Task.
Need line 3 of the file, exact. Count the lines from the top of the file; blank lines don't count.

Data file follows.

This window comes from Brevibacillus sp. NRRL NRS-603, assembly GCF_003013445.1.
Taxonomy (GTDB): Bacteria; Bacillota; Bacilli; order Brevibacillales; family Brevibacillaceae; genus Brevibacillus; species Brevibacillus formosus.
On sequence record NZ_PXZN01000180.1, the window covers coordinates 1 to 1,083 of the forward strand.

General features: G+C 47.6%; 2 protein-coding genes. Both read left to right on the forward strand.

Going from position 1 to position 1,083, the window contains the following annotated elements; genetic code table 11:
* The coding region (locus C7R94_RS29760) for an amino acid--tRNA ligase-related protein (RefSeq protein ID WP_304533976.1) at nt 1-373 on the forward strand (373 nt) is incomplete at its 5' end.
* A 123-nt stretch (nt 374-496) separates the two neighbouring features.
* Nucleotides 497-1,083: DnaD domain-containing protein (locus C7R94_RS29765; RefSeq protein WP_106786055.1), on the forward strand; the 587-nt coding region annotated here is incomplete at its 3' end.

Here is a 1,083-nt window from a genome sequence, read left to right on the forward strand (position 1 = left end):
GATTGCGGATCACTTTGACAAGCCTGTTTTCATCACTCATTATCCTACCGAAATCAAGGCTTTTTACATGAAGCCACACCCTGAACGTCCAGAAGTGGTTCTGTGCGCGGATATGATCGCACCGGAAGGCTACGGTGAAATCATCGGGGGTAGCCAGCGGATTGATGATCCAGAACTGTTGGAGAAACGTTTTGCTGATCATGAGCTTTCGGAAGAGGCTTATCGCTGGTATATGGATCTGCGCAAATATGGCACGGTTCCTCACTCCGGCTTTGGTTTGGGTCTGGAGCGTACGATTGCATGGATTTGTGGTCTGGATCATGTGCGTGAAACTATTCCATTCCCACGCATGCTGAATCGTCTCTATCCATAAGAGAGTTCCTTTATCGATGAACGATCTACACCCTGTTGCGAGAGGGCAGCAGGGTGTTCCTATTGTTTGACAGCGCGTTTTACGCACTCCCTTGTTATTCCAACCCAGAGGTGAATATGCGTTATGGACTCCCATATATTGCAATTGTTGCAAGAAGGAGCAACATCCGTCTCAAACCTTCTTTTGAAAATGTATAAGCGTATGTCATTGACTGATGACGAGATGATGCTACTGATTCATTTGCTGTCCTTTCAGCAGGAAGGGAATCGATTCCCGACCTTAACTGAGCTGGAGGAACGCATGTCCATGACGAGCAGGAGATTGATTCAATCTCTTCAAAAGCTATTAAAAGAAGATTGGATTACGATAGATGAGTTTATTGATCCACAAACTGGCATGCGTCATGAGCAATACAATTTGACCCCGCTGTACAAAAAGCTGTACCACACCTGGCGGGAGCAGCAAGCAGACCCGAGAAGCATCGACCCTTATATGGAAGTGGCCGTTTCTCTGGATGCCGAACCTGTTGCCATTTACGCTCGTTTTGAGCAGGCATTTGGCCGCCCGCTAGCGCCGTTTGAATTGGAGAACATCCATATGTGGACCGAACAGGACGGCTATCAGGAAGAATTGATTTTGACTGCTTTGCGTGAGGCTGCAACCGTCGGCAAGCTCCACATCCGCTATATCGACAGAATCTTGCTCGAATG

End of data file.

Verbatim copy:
On sequence record NZ_PXZN01000180.1, the window covers coordinates 1 to 1,083 of the forward strand.